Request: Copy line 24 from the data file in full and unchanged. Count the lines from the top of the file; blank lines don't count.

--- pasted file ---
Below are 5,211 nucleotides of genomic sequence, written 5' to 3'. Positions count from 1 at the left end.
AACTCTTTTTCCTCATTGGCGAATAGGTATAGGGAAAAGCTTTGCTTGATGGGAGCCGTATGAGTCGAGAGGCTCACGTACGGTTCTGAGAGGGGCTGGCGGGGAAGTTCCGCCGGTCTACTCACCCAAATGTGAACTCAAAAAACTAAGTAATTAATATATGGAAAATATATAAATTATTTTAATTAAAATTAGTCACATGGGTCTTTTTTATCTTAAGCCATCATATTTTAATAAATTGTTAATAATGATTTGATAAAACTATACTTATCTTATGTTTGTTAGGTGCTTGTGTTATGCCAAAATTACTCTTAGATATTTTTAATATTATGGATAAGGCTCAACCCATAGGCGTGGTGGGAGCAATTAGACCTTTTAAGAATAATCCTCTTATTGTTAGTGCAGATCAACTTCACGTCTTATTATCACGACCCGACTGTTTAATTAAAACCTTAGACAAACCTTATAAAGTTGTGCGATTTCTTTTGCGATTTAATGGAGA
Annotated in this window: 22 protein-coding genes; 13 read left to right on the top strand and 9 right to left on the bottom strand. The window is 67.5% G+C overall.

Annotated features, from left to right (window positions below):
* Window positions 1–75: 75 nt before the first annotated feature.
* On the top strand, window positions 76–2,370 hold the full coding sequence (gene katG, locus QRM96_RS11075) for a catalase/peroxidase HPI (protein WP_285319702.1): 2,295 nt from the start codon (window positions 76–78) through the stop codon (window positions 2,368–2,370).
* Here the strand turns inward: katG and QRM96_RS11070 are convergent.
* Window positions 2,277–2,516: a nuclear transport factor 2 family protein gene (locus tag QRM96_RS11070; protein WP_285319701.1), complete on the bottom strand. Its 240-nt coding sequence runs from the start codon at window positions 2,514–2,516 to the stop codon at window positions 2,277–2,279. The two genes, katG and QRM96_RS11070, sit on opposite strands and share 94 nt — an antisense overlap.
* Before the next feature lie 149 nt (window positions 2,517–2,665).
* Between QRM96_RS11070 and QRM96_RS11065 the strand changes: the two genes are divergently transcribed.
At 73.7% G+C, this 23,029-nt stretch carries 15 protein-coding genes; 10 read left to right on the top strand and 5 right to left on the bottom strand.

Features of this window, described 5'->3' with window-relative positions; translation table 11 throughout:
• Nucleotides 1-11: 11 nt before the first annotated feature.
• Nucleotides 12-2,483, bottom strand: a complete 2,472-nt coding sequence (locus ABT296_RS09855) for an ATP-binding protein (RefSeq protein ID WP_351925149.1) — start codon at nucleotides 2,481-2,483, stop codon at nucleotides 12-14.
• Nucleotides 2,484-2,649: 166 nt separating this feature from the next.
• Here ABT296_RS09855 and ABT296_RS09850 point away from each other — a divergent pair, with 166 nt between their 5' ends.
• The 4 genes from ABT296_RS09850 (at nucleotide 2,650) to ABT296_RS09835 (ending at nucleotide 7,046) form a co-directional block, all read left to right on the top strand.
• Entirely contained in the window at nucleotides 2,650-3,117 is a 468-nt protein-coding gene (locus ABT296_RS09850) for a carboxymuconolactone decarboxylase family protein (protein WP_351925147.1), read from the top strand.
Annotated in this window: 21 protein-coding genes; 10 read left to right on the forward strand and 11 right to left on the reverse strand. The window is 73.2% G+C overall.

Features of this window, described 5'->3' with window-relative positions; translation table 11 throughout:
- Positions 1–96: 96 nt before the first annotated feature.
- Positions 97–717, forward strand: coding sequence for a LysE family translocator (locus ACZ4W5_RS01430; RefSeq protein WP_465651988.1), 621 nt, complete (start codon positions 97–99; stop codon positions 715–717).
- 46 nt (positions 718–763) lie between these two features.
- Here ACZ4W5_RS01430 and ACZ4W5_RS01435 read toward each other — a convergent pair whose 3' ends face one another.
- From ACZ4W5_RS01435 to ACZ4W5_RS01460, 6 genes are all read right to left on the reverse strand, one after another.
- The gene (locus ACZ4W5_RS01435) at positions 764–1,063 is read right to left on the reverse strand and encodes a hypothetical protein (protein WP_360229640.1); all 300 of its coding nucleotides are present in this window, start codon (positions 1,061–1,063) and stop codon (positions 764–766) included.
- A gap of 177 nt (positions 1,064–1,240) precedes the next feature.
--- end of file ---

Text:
- Here ACZ4W5_RS01430 and ACZ4W5_RS01435 read toward each other — a convergent pair whose 3' ends face one another.